australian_states_to_clear_names_of_men_convicted_of_homosexualityTwo Australian states are expected to expunge the criminal records of men who were convicted of homosexuality before it was legalised.

The state of Victoria was the first to announce the news on Sunday when Premier Denis Napthine launched the 26th Midsumma Festival, an annual celebration of queer culture in Melbourne .

“This is only fair, this is reasonable, this is long overdue and we are very pleased to be introducing it,” Napthine told the crowd. He added that, “We are proud of our diversity in this great state and I as Premier can say I am proud to be here.”

The legislation is expected to be introduced this year, and will allow the convicted men to apply to have their records cleared.

Homosexuality was only decriminalised in Victoria in 1981. Men convicted of having consensual sex with other men, known as “buggery” or “gross indecency”, were burdened with lifelong criminal records that affected their ability to travel and to work in certain jobs such as teaching.

Political parties in the state of Tasmania have now also backed the idea of removing historical gay convictions from affected men’s records in that state.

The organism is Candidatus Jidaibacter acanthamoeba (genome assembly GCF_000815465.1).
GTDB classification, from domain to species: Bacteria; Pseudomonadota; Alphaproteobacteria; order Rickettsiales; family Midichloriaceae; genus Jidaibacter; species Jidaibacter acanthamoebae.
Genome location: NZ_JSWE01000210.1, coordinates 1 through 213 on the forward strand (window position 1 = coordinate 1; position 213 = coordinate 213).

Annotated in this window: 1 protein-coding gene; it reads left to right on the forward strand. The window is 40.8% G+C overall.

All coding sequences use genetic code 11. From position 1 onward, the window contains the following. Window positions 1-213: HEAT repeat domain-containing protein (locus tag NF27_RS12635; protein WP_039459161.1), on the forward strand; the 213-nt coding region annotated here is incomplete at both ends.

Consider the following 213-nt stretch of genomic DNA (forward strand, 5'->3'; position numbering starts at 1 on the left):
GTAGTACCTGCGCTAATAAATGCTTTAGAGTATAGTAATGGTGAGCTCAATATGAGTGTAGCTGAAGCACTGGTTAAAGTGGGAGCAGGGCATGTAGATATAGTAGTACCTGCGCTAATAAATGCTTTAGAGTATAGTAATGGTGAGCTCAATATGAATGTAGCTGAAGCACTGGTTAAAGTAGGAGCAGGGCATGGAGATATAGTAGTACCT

Will Hodgman, who is expected to become the state’s new leader, told the Australian Broadcasting Corporation on Monday that he supports the move in principal.

In the state of New South Wales (NSW), the Gay and Lesbian Rights Lobby (GLRL) on Monday called on its state’s government to also expunge the convictions of people convicted for homosexual sexual intercourse.

“30 years after decriminalisation, it is time for people who were unjustly convicted prior to 1984 to be able to have their convictions removed,” said GLRL convenor Dr Justin Koonin.

The organisation further called on the state to expunge the convictions of people who fell foul of the unequal age of consent laws that operated in NSW from 1984 and 2003.

“The unequal age of consent was always fundamentally unjust, discriminating between homosexual and heterosexual intercourse, and created an additional class of people in NSW who should now be able to apply to have their old convictions removed,” Dr Koonin added.

In 2012, the UK introduced a process to allow men who were historically convicted of having consensual gay sex to apply to expunge their criminal records. The intention to allow these men to clear their names was first announced by the UK’s Home Office in 2010.

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